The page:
Report: WI Not Spending Enough to Help People Quit Smoking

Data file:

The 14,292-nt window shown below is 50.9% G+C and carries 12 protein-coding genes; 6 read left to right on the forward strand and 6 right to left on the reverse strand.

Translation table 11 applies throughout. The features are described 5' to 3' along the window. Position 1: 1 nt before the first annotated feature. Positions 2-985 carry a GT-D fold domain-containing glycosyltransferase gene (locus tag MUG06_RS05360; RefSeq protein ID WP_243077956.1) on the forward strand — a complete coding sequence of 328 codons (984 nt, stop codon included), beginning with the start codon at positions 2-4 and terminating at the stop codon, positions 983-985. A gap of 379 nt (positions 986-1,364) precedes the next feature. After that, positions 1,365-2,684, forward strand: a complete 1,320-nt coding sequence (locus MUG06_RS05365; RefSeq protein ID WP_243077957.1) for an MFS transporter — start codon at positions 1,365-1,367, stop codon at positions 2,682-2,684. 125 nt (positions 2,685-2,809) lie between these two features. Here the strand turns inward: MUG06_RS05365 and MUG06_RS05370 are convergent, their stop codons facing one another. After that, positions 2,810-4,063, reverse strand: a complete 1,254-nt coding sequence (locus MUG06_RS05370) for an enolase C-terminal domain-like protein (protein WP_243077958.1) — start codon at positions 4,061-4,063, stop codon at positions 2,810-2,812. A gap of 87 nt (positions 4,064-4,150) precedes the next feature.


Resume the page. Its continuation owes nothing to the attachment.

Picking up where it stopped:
12/2/11 – Wisconsin only spends eight-percent of what federal health officials recommend to help people stop smoking – or not start in the first place. And of every dollar in tobacco revenue, Wisconsin is spending less than a penny this year on stop-smoking programs. The figures are from a new report released by a coalition of health groups, including the American Cancer Society. The nation’s four largest tobacco companies agreed in 1998 to pay billions to Wisconsin and 45 other states in perpetuity. The money’s supposed to be used to cover the state’s medical costs related to smoking. But in 2001, Wisconsin Governor Scott McCallum sold the state’s lawsuit proceeds to a financing firm, in exchange for a much larger sum which was used to balance the state budget. But Wisconsin still gets millions from the settlement. And it’s getting almost 800-million dollars this year from the settlement and the cigarette tax. Yet, only five-point-three million dollars are being spent on stop-smoking programs – 22-percent less than in the previous state budget. The national health report said Wisconsin slashed its tobacco cessation spending by 65-percent since 2009. The state did score points for its statewide public indoor smoking ban, big increases in the cigarette tax, and new efforts to beef up tax collections. But Matthew Myers of the Campaign for Tobacco-Free kids says Wisconsin youngsters remain at risk unless the state spends more on stopping smoking.